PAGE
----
Matthew Ferrara, Philosopher

7 Reasons to Auction Every House Today

If I were talking to homeowners today about selling their home before the end of the year, there’s one word I’d use to sum it all up: Auction. Here’s why.

I’d say to sellers: Auctions aren’t just for distressed properties. They are for desirable goods, like diamonds, art, antiques, and your home. Let me explain. Contrary to popular belief, auctions work. During downturns, they work really well. Take a look around your town: Are your neighbors losing time and value by “fishing” for the right price, then lowering it, month after month?

Auctions make all this go away. Most of all, they’ll make you go away, to your next home, too!

Now back to us:

A year and a half ago, I visited two countries that use auctions to sell homes regularly. In Australia and New Zealand, the auction is a normal, ordinary way to sell homes in about 30 days. You read that right: sold in about a month.

The process is simple: Sellers decide to move. They hire a broker who sells them marketing and transactional services (marketing fees paid up front, actually, but that’s another story). After showing and marketing the home for about a month, they invite all interested parties to a room with a professional auctioneer. One of them  buys the house that very day.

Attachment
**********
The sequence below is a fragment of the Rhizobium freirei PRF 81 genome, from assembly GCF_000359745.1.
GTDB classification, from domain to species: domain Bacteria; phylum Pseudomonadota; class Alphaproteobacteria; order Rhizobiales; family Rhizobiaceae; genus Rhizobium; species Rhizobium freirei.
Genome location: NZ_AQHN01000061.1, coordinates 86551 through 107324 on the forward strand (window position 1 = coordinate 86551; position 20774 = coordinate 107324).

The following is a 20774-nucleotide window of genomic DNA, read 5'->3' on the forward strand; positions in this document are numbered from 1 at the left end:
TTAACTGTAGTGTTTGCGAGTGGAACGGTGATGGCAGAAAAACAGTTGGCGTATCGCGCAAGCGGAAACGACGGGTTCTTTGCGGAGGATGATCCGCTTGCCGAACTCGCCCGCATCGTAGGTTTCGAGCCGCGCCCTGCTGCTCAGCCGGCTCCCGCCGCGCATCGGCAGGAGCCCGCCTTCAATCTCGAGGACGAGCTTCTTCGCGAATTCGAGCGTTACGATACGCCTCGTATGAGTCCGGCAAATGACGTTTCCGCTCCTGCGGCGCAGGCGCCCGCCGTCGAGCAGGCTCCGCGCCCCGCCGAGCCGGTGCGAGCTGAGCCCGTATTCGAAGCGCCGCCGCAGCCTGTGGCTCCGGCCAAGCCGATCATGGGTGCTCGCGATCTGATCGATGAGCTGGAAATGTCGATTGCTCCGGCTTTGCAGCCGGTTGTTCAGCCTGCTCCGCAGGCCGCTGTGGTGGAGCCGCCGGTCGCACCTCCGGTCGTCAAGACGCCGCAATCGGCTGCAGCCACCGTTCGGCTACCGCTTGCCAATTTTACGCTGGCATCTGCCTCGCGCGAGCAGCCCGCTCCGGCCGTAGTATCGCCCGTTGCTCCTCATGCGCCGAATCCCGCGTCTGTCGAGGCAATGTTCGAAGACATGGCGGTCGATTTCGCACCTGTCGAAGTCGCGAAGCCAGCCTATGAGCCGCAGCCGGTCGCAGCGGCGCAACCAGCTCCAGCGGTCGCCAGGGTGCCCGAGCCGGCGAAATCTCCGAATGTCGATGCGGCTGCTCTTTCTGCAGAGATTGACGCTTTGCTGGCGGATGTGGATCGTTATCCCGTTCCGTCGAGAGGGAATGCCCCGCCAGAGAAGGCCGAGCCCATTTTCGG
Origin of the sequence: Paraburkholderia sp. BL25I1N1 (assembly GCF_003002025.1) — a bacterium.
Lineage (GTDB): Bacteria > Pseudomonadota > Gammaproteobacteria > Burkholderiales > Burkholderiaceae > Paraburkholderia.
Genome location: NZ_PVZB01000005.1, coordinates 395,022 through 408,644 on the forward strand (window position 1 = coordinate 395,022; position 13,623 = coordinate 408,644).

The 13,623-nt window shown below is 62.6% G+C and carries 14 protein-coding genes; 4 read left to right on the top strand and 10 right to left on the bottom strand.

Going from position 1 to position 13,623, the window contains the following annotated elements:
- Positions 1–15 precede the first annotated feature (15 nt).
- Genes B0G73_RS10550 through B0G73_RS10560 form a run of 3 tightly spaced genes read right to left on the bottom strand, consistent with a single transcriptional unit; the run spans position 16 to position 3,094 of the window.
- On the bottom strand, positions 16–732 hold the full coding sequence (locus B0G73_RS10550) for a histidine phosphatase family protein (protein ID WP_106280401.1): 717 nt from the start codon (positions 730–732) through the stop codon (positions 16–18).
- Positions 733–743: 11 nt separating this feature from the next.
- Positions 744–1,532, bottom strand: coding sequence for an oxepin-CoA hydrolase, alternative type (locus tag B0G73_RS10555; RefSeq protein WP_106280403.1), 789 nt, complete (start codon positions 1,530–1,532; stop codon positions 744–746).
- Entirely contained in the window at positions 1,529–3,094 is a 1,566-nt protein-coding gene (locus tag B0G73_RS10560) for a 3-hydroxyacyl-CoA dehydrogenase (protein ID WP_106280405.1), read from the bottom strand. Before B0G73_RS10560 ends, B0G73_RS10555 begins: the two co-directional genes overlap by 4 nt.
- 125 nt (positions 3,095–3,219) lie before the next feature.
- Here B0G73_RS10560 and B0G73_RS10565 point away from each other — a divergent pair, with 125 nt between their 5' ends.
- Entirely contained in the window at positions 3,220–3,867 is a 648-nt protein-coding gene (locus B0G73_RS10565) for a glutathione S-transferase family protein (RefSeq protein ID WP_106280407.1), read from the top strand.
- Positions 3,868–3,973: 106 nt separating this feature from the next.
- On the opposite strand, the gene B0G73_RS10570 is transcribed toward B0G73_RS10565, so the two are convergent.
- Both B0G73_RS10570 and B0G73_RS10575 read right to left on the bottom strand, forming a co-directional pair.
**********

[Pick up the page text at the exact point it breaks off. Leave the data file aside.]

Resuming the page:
Home sold.

Any home that sells at auction is sold for the actual market price. Sometimes, the excitement causes buyers to offer even more. But it’s not sold for less, unless the seller agrees to it. Seller set a reserve price; if nobody bids at or above the reserve price, they keep the home. They can try something else later. Unlike a distressed property sale, normal auctions involve a seller’s choice.

So: Thirty days on market. Sold at or above market price. Sellers get on with their life. Agents get paid fast. Sounds too good to be true?

Most people like auctions. They are exciting, fancy, prestigious. James Bond films feature auctions. We love car auctions on television. Antiques Roadshow is a hit on both sides of the Pond. We auction art, jewelry, horses, movie props and fine goods. Who hasn’t dreamed of someday bidding at a Sotheby’s or Christie’s auction? We love Ebay.

Auctions are serious events, where serious people pay serious money for seriously desirable goods. So why not real estate?

But aren’t auctions just for distressed homes? Don’t the buyers expect to get a “deal” or a discount? Truth is, buyers always expect to get a deal. Don’t you? Sellers expect a deal, too, when they buy their next home. Even buyers who pay full price of a “lowered asking price” are getting a deal.